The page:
Up until 2017, Air Malta’s future was bleak with a strategic partnership with Alitalia collapsing after long negotiations. Fast-forward two years and the appointment of Konrad Mizzi to tourism minister has brought about sweeping changes with a radical shift in approach that has seemingly lifted the shroud of uncertainty over the company.
Yesterday, Mizzi even took the stage at the airline’s annual general meeting to announce that the company had registered a profitable year for the first time in 18 years, recording an operational profit of €1.2 million.
With full accounts yet to be published, Lovin Malta took a look at some of the key indicators outlined in a presentation shown at the AGM to analyse what could be behind the massive turnaround.
1. Did Air Malta’s ambitious plans to access the low-cost market and new destinations drive up revenue?
Naturally, an improvement in revenue was crucial to turning around the airline’s fortunes and the 7 million euro increase between 2018 and 2017 was a key driver in the company’s ability to record a profit.
The change could be the result of a number of factors beyond the ever-increasing tourist arrivals to Malta. Towards the end of 2017, the government announced its plans to introduce a product aimed at targeting the low-cost market, which has proven to be a success.
Meanwhile, a strategic partnership with Ryan Air has also allowed Air Malta to start accessing previously untapped markets, most notably Tel-Aviv in Israel.
The plan has clearly started to bear fruit with an impressive 11% increase in passengers from one year to the next.
2. Could a drop in fuel prices be behind the decrease in operating costs?
The revenue growth, surprisingly, also has come with a drop in operating costs, dropping by 6.7% when compared with the previous year.
A notable reduction in the almost 6 million euro drop in fuel costs. Given the increase in passengers, and therefore flights, the dramatic drop in cost may be puzzling.
The global trend of gradually dropping fuel prices may be a key contributor to this. Since 2014, oil prices have been volatile thanks to swings in supply and sanctions against Iran and Venezuela. This was clearly apparent between 2016 and 2018 with the price of oil experiencing significant drops only to start rising and record highs towards the end of last year.
Another noticeable reduction was the drop in aircraft maintenance costs, dropping by almost 5.5 million, whether this is due to an increase in efficiency or a drop-off in the amount of maintenance taking place is yet to be seen.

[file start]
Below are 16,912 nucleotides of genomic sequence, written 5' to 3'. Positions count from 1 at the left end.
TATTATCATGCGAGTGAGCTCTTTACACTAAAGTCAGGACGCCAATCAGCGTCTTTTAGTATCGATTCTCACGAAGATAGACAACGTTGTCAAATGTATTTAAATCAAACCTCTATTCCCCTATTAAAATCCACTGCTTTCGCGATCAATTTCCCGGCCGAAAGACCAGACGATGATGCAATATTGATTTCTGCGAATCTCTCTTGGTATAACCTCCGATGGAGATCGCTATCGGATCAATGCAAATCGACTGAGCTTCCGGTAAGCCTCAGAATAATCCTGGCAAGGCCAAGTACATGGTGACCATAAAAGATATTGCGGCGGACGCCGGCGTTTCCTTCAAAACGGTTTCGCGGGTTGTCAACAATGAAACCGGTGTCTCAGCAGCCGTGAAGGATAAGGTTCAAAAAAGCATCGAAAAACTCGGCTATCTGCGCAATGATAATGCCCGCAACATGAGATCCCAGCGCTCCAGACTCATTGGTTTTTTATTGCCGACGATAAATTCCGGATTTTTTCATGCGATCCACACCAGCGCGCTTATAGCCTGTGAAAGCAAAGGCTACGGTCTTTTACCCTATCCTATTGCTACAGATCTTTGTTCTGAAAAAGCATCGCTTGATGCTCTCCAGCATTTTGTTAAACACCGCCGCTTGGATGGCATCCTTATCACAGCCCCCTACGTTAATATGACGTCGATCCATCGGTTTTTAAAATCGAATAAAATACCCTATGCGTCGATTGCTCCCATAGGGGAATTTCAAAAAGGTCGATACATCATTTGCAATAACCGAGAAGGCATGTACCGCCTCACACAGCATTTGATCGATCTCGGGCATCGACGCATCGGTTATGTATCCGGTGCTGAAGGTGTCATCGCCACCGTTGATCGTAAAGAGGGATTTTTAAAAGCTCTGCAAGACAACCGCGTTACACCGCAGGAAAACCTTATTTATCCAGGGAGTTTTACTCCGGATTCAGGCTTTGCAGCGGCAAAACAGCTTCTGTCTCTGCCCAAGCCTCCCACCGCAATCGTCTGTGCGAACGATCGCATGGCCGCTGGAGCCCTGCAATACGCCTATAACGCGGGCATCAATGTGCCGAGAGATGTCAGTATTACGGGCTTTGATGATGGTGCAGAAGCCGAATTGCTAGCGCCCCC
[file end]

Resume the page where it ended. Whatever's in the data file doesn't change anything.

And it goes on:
3. Collective agreements shore up instability but have still left pilots disgruntled
The increase in revenue and drop in costs certainly indicate that the inefficiency that for so long hampered the airline has slowly become a thing of the past.
The signing of the collective agreements, as Mizzi himself had repeatedly said, was crucial in the company’s pursuit of new revenue streams and markets. However, they have not been implemented without a hitch.
Pilots, the lifeblood of any airline, have been particularly disgruntled.
Despite signing a new collective agreement in January 2018, Air Malta was forced back to the negotiation table to iron out issues related to pilots’ working conditions last October.
Tensions have also been raised by the government’s decision to set up a new airline to hold Air Malta’s London landing slots, Malta MedAir, which have the pilots concerned that it could be used against them in the future.
Pilots have long complained that the increased flying hours that form part of the aggressive growth strategy results in more fatigue, with some sources even indicating that the salary increase is not reflective of the increase of work.
Following the claims, the national airline issued data showing that Air Malta pilots fly an average of 650 hours every year, well below industry standards it said or the legal limit of 900 hours annually.
It remains to be seen whether the airline and its pilots can finally settle their issues in 2019 or whether they are on collision course with one another.
4. Did the selling-off of assets to new state-run companies help balance the books?
A notable shift in the government’s policy with regards to Air Malta was the creation of new companies in the airline industry.
The aforementioned Malta MedAir is a chief example of this. While not forming part of the operational profit, the company did give Air Malta some 33.9 million euros in gains on the disposal of landing rights in London.
The company is wholly government owned and was set up with an authorised share capital of €70 million with a goal of purchasing airport slots from the airline.
Another company, Airmalta Aviation Services Ltd, syphoned off ground handling staff to another state-owned company. Air Malta’s ground handling division had long been suggested to be a significant loss-making section of the airline.
Both could have contributing factors to the turnaround, but it is unclear.